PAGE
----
Okasha Denies Incitement of Morsi’s Murder
Egyptian TV presenter and network chief Tawfiq Okasha appeared in court in Cairo Saturday to faces charges of inciting violence against President Mohammed Morsi, where he denied allegations that he called for the leader’s death. “I merely criticised President Morsi,” he said adding, “This is a political trial. The Muslim Brotherhood wants to silence all dissent and reproduce the system from before the revolution.” The rest of the trial has been postponed until October 3, and if convicted Okasha could face three years in prison.
Meanwhile in Tehran, presidential spokesman Yasser Ali announced that the one-on-one talks between President Morsi and Iranian President Mahmoud Ahmadinejad did not deal with issues of improving bilateral relations between the two countries. The focus instead was on regional issues, namely the conflict in Syria as well as Palestinian issues. Ali added that Morsi told the Iranian president, “The public opinion in the Arab region believes that Iran’s support of the Syrian regime distances it from the Arab world.” The account counters reports by the Iranian deputy foreign minister who said the two had discussed embassy issues.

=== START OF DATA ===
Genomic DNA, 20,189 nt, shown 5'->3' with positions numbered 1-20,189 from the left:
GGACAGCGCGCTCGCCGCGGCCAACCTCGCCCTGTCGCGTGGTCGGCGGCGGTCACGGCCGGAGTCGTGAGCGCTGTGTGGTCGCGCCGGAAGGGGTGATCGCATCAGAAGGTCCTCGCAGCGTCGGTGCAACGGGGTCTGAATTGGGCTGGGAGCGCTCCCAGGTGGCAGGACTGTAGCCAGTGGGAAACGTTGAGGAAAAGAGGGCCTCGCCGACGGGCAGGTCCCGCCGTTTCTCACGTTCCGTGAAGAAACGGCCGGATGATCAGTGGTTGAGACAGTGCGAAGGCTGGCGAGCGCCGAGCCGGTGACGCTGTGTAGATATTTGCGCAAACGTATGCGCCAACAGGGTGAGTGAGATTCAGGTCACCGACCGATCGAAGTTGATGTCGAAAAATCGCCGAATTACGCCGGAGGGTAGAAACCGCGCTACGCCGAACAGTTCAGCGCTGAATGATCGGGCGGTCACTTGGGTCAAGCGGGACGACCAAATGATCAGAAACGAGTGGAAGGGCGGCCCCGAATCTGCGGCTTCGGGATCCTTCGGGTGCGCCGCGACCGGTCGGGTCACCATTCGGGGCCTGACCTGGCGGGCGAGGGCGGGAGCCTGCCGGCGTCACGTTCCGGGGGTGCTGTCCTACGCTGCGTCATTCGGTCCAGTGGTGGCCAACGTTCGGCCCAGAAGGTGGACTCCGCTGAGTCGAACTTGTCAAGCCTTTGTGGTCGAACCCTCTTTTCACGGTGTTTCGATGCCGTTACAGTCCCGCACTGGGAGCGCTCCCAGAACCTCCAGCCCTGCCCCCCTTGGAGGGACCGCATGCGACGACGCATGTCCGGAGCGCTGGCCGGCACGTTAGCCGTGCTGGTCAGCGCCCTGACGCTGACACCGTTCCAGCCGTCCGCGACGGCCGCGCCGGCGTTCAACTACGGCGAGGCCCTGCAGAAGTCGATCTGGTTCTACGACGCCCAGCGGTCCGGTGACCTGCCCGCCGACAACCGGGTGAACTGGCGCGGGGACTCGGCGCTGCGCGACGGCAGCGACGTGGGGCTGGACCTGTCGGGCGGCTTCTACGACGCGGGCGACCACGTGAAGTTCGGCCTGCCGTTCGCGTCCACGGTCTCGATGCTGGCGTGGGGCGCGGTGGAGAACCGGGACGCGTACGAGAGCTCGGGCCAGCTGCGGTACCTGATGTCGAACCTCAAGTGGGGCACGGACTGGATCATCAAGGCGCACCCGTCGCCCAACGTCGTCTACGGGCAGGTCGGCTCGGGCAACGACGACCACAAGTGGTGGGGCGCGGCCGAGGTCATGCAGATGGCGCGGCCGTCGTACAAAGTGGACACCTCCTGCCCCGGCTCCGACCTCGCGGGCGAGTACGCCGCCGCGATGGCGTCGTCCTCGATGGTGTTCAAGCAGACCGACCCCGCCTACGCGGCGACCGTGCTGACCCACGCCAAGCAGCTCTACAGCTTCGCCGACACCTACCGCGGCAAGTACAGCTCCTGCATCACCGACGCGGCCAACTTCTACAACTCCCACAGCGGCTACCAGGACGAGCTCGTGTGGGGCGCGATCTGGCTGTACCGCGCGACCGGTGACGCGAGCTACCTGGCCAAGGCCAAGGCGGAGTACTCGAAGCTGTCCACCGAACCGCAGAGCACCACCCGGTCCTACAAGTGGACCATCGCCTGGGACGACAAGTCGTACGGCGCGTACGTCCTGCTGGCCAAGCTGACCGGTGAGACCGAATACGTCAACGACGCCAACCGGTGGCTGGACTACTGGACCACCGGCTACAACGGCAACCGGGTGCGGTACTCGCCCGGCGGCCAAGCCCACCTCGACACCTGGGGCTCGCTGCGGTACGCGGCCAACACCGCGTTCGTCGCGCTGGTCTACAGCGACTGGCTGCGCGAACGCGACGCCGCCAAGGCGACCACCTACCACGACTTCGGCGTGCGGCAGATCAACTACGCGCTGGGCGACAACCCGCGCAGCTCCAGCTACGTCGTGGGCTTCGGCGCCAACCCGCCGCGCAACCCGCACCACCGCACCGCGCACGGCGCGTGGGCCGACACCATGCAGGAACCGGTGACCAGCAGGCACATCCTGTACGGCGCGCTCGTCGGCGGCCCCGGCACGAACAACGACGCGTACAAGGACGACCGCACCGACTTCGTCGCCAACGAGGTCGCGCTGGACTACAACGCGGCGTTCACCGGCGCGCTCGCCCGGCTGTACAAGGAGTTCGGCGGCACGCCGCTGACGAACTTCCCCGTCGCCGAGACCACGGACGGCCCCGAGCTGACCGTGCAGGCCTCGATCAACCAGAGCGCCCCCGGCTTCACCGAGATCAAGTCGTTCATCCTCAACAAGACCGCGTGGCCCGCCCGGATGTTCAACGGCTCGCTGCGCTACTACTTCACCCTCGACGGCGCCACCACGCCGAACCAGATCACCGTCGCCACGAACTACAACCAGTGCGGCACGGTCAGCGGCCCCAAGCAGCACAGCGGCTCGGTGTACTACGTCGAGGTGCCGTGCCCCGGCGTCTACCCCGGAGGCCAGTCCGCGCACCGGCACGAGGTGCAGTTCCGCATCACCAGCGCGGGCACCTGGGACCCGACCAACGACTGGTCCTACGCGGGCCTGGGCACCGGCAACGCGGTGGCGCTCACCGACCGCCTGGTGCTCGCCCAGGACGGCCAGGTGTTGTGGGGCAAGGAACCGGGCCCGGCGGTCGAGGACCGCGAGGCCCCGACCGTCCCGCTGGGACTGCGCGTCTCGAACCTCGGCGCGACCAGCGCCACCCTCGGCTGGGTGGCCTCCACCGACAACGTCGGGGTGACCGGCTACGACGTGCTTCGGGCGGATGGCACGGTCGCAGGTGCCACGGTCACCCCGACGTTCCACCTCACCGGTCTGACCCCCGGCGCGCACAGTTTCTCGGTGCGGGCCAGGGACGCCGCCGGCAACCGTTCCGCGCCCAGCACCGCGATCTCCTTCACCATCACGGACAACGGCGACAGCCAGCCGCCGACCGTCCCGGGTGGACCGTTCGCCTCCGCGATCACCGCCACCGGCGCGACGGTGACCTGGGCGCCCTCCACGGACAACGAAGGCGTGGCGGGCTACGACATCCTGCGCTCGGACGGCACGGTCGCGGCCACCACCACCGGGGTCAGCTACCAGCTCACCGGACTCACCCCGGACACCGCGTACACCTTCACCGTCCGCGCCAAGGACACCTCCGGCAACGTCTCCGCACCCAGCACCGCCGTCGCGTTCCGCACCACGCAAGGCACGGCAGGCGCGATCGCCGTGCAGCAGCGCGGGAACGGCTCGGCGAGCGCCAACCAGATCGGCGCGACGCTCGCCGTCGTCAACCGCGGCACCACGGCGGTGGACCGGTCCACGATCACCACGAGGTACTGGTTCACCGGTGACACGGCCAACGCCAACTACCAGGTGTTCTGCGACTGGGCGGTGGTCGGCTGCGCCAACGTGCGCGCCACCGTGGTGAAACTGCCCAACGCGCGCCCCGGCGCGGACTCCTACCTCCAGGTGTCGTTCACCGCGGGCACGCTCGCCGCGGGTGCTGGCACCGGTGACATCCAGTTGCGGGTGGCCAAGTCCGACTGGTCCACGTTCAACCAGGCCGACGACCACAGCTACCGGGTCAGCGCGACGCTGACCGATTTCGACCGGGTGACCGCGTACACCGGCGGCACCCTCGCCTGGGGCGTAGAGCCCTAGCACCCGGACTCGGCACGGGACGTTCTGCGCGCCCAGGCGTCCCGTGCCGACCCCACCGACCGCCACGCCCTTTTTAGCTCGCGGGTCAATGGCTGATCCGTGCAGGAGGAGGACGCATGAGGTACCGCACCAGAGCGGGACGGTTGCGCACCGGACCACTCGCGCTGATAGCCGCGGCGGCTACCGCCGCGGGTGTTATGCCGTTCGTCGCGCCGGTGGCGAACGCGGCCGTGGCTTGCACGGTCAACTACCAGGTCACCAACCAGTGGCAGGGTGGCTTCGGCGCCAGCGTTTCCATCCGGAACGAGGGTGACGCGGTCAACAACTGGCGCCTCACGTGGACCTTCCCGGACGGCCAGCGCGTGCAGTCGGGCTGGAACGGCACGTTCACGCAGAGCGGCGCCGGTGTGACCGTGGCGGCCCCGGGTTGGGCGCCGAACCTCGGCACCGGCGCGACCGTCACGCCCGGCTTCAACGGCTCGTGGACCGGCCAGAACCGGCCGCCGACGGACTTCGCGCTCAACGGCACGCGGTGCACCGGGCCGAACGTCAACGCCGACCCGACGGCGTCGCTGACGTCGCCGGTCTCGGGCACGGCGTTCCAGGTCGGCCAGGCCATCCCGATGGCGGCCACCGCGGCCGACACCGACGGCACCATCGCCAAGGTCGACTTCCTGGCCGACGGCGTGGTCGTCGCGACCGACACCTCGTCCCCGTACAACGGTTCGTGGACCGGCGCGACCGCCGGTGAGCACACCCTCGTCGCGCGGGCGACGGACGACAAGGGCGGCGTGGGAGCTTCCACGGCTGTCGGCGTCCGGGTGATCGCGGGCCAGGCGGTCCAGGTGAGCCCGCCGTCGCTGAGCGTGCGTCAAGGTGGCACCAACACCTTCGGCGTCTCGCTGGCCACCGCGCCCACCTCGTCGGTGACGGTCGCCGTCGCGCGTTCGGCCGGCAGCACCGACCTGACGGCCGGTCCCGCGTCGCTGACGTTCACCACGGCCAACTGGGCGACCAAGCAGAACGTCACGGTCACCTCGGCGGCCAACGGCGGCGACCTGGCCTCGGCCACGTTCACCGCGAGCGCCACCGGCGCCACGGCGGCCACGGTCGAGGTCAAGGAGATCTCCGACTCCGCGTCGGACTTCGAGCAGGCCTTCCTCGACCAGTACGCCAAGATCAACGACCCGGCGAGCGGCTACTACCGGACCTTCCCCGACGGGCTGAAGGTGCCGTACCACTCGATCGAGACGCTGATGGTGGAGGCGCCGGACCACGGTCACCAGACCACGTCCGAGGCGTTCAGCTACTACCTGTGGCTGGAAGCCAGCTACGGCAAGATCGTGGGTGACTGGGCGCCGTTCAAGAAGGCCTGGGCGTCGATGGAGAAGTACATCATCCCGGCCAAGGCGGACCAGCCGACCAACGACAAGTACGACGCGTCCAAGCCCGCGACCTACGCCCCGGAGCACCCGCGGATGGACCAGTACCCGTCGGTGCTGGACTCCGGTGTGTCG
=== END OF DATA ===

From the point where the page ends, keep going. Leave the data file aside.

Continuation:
Additionally in Cairo, major demonstrations against the Muslim Brotherhood took place, in what some have called a major return of leftist groups to the streets in Egypt. Others, however, objected to the media’s classification of the protests as leftist, such as Socialist figure Kamal Khalil who argued that the labeling was an attempt to marginalize the demonstrators. Demands of the protesters also included the release of political prisoners, the rejection of the IMF loan, and implementing a minimum wage.